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Labor Market Flexibility and Unemployment: New Empirical Evidence of Static and Dynamic Effects

  • Lorenzo E. Bernal-Verdugo
  • Davide Furceri
  • Dominique M. Guillaume

The aim of this paper is to analyze the relationship between labor market flexibility and unemployment outcomes. Using a panel of 97 countries from 1985 to 2008, the results of the paper suggest that improvements in labor market flexibility have a statistically and significant negative impact on unemployment outcomes (over unemployment, youth unemployment and long-term unemployment). Among the different labor market flexibility indicators analyzed, hiring and firing regulations and hiring costs are found to have the strongest effect.

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Paper provided by International Monetary Fund in its series IMF Working Papers with number 12/64.

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Length: 28
Date of creation: 01 Mar 2012
Date of revision:
Handle: RePEc:imf:imfwpa:12/64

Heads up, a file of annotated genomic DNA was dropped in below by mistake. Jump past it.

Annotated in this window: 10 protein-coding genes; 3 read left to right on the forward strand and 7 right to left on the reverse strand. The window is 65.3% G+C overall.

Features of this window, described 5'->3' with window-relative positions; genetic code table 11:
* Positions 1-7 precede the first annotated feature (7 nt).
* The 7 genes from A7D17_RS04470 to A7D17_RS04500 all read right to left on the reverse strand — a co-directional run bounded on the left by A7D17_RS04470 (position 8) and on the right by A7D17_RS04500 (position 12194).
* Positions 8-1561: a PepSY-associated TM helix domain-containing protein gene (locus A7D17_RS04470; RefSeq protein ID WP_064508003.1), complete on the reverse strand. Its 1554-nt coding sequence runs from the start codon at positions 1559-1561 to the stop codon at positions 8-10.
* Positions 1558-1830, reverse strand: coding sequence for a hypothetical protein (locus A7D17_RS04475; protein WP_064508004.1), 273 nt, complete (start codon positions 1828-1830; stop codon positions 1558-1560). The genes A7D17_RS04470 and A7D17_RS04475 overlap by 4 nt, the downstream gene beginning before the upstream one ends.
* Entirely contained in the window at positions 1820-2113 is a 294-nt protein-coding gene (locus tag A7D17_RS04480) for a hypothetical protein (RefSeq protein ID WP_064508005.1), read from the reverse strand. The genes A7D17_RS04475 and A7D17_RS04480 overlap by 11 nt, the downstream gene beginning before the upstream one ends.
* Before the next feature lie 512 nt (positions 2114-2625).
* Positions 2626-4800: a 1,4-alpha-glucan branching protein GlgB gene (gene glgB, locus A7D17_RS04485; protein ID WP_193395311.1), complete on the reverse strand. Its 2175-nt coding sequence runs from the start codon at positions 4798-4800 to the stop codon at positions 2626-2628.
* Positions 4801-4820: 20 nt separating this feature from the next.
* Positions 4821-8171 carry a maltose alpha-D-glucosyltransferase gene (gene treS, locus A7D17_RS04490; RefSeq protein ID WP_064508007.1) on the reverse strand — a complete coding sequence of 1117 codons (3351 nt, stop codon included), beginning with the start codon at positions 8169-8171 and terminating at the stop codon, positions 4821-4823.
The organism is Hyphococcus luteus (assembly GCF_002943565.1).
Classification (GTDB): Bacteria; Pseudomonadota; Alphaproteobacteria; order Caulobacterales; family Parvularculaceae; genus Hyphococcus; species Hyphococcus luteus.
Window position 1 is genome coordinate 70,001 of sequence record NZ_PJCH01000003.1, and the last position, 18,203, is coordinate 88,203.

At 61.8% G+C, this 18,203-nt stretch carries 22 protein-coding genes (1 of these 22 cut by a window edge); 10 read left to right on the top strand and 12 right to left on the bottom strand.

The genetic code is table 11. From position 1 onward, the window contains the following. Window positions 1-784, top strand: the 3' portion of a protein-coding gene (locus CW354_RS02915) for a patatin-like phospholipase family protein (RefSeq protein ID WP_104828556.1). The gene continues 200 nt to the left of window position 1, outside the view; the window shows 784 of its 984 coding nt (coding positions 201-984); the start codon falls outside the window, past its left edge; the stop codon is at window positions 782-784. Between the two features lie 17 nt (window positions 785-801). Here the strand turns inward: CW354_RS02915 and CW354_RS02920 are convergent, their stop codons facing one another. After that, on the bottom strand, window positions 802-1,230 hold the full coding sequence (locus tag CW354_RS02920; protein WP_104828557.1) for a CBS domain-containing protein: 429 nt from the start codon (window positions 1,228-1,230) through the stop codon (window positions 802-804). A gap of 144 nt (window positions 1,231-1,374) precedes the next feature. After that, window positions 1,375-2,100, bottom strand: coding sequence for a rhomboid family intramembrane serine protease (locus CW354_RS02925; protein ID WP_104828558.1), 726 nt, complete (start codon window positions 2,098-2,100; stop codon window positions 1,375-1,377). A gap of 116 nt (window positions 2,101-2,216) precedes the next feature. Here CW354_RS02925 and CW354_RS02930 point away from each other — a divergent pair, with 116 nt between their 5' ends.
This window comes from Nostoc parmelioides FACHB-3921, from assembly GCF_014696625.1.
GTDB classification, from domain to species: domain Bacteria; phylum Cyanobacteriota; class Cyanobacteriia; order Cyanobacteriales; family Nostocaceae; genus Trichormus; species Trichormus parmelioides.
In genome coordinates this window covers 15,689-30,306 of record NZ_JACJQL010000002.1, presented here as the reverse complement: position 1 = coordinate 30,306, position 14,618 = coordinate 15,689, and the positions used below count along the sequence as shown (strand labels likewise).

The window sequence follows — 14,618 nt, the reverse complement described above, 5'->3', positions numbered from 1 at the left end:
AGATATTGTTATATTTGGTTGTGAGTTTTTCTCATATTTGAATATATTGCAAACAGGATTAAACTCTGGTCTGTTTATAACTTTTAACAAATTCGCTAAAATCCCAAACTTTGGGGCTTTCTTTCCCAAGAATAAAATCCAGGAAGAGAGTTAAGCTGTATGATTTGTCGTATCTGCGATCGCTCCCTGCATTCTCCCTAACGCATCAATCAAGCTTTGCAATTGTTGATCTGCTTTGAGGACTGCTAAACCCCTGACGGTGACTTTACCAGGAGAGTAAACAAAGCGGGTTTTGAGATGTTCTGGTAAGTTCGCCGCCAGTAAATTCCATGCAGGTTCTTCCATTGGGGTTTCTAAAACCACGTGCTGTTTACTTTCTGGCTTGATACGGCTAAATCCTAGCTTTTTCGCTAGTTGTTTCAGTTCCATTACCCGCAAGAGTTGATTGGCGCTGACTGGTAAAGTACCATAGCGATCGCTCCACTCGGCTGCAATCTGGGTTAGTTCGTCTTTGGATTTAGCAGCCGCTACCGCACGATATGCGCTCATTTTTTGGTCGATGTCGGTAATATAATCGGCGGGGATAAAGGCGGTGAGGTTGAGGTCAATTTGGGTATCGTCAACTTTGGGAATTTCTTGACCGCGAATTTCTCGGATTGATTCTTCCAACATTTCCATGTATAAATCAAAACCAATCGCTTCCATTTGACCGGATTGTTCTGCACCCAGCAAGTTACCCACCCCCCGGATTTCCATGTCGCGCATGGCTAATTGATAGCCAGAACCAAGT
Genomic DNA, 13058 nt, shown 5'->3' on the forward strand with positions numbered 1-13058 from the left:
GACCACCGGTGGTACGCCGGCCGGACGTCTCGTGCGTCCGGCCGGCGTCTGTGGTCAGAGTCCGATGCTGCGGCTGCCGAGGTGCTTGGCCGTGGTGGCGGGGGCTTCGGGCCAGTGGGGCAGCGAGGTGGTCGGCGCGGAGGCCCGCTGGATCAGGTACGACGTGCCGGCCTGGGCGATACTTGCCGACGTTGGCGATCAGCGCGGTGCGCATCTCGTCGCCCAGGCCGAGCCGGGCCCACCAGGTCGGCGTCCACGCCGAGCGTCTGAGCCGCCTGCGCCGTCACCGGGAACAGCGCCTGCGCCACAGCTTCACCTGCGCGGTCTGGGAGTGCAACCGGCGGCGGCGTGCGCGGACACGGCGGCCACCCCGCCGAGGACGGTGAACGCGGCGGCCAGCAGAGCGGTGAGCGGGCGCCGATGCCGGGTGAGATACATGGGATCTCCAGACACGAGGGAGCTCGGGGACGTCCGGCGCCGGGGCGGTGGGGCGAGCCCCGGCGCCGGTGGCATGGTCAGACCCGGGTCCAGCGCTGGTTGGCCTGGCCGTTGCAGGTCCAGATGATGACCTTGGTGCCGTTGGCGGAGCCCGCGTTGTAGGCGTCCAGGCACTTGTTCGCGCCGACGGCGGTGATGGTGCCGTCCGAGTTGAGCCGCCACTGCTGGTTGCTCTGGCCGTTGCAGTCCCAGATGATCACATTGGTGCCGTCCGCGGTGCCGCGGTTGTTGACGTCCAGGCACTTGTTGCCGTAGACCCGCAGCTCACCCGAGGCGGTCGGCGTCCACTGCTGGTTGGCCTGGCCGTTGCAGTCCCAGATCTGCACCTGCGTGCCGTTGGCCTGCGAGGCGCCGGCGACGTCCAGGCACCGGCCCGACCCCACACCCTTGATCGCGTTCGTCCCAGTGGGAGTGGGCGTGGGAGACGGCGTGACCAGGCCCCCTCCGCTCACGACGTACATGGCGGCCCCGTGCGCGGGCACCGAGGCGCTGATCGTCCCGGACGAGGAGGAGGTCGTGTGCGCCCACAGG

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  1. Belot, Michèle & van Ours, Jan C., 2000. "Does the Recent Success of Some OECD Countries in Lowering their Unemployment Rates Lie in the Clever Design of their Labour Market Reform?," IZA Discussion Papers 147, Institute for the Study of Labor (IZA).
  2. Luc Laeven & Fabian Valencia, 2010. "Resolution of Banking Crises: The Good, the Bad, and the Ugly," IMF Working Papers 10/146, International Monetary Fund.
  3. Horst Feldmann, 2006. "Government Size and Unemployment: Evidence from Industrial Countries," Public Choice, Springer, vol. 127(3), pages 443-459, June.
  4. Andrea Bassanini & Romain Duval, 2006. "Employment Patterns in OECD Countries: Reassessing the Role of Policies and Institutions," OECD Economics Department Working Papers 486, OECD Publishing.
  5. Feldmann, Horst, 2009. "The unemployment effects of labor regulation around the world," Journal of Comparative Economics, Elsevier, vol. 37(1), pages 76-90, March.
  6. Andrea Bassanini & Romain Duval, 2009. "Unemployment, institutions, and reform complementarities: re-assessing the aggregate evidence for OECD countries," Oxford Review of Economic Policy, Oxford University Press, vol. 25(1), pages 40-59, Spring.
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